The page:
Windows 10 version 1809 gets minor patch to fix Japanese calendar bug, but you can only install it manually

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Microsoft has quietly released a new optional patch for Windows 10 version 1809 yesterday, with the build 17763.439 (via ComputerWorld). This new cumulative update is a pretty minor one, though it includes nine different fixes to support the new Japanese Era and its associated calendar that began on May 1, 2019.

Here is the full list of quality improvements included in this new patch:

  • Addresses an issue that prevents the CALDATETIME structure from handling more than four Japanese Eras. For more information, see KB4469068.
  • Updates the NLS registry to support the new Japanese Era. For more information, see KB4469068.
  • Addresses an issue that causes the DateTimePicker to display the date incorrectly in the Japanese date format. For more information, see KB4469068.
  • Addresses an issue that causes the Date and Time Settings control to cache old Eras and prevents the control from refreshing when the time enters the new Japanese Era. For more information, see KB4469068.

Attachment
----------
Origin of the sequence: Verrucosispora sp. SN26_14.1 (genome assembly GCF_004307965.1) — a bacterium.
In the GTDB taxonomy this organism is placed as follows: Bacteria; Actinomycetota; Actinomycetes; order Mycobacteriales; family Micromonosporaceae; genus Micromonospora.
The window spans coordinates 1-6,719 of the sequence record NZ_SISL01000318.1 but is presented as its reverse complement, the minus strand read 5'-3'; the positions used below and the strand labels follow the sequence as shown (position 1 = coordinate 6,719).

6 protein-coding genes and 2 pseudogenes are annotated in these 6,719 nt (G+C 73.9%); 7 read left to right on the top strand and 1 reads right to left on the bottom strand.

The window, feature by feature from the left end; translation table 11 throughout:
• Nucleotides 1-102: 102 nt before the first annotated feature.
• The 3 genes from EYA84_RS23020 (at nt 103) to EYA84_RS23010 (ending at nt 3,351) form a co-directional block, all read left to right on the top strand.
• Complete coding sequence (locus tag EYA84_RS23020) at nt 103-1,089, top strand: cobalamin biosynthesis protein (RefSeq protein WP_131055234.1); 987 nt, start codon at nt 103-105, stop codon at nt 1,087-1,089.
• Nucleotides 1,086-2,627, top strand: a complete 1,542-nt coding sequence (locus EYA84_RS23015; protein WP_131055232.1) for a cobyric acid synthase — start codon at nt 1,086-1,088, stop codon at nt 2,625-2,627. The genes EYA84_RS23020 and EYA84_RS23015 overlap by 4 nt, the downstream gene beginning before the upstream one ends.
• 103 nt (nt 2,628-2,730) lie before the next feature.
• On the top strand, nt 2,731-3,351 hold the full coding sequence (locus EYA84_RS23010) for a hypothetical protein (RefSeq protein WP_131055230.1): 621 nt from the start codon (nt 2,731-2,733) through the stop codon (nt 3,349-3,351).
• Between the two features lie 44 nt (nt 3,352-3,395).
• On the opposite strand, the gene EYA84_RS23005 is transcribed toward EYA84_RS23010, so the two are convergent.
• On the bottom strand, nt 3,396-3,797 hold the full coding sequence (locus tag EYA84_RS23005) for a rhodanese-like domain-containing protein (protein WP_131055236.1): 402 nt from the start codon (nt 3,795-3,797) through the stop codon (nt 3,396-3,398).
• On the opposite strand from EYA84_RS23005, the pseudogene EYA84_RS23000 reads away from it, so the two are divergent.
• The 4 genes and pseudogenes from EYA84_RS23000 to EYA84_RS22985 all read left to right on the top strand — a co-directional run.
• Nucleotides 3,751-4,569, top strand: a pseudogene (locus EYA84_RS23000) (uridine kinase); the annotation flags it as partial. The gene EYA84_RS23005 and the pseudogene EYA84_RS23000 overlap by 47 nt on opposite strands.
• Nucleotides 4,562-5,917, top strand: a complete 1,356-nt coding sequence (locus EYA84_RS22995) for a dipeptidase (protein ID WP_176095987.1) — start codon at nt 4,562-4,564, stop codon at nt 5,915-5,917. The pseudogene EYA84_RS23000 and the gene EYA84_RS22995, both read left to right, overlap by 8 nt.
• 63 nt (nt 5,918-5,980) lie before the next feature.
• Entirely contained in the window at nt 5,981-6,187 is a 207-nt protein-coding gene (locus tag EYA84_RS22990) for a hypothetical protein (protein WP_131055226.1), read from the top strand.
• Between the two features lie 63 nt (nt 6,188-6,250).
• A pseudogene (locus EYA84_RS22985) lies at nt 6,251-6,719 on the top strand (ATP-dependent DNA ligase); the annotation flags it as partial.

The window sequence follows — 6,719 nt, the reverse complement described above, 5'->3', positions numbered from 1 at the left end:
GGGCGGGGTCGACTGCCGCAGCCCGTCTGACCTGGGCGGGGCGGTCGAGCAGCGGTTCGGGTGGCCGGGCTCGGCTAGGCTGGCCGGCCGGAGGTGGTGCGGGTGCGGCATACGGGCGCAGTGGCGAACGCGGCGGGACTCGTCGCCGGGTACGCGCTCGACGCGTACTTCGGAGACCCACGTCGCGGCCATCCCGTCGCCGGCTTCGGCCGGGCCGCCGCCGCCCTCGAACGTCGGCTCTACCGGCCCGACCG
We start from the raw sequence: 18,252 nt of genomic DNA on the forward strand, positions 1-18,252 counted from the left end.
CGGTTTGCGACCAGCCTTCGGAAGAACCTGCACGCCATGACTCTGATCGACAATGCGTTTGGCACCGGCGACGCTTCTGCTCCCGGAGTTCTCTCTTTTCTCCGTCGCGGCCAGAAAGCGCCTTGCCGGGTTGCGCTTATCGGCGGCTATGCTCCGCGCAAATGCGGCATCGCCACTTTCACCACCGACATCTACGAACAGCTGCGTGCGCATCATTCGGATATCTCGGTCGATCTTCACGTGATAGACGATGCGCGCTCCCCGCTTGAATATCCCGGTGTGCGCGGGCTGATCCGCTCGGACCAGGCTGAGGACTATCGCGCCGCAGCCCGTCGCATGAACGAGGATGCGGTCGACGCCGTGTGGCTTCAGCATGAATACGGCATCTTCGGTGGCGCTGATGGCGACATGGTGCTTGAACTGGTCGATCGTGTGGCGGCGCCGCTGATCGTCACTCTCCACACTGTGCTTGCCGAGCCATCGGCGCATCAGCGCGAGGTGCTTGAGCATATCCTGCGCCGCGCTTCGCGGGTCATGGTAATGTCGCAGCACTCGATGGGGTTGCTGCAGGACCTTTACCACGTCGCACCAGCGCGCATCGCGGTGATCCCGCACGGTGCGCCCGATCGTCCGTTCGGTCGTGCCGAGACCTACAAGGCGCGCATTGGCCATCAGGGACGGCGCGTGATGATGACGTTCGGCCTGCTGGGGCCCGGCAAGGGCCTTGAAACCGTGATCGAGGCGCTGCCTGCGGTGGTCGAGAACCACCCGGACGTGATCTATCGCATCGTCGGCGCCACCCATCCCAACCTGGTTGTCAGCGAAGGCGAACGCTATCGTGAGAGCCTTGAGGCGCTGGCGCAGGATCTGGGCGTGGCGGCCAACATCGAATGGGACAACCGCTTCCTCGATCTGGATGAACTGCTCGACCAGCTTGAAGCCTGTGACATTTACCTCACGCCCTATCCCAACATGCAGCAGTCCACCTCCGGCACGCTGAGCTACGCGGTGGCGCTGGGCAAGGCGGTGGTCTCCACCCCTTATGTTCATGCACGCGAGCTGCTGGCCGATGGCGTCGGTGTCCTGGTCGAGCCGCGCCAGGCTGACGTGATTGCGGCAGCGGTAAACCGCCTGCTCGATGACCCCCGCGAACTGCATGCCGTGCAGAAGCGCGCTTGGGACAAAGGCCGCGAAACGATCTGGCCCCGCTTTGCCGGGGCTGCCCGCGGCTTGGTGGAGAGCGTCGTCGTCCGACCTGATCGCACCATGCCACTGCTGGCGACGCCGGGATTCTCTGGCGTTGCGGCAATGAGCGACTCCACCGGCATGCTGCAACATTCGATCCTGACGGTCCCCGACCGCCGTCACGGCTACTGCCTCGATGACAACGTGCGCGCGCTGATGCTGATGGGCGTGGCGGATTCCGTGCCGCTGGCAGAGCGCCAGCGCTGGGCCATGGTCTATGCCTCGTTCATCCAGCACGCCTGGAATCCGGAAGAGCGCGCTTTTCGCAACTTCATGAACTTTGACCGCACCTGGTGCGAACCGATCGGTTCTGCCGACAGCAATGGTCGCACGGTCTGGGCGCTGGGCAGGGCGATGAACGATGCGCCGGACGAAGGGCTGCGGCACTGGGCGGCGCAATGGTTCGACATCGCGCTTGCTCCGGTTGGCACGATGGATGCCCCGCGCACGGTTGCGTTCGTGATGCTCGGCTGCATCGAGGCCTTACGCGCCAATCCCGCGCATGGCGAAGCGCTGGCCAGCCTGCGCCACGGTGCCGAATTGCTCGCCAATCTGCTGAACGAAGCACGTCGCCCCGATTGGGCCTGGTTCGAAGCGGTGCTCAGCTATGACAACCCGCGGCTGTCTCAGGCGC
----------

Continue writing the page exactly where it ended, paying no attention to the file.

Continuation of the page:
• Updates fonts to support the new Japanese Era. For more information, see KB4469068.
  • Addresses an issue that prevents an input method editor (IME) from supporting the new Japanese Era character. For more information, see KB4469068.
  • Addresses an issue that causes the Clock and Calendar flyout control to display the day of the week incorrectly mapped to a date in the month of the new Japanese Era. For more information, see KB4469068.
  • Adds alternative fonts for the new Japanese Era fonts. For more information, see KB4469068.
  • Enables Text-To-Speech (TTS) functionality to support new Japanese Era characters. For more information, see KB4469068.
  • Addresses an issue in Unified Write Filter (UWF) that prevents Hibernate Once/Resume Many (HORM) from working as expected on Unified Extensible Firmware Interface (UEFI) systems.

Interestingly, this optional update isn’t available on Windows Update yet. Microsoft noted that it’s only available through Windows Server Update Services (WSUS), and you can also get it from the Microsoft Update Catalog website. In case you decide to skip it, be aware you’ll still get all these fixes in the next Patch Tuesday Update, to be released on May 14.

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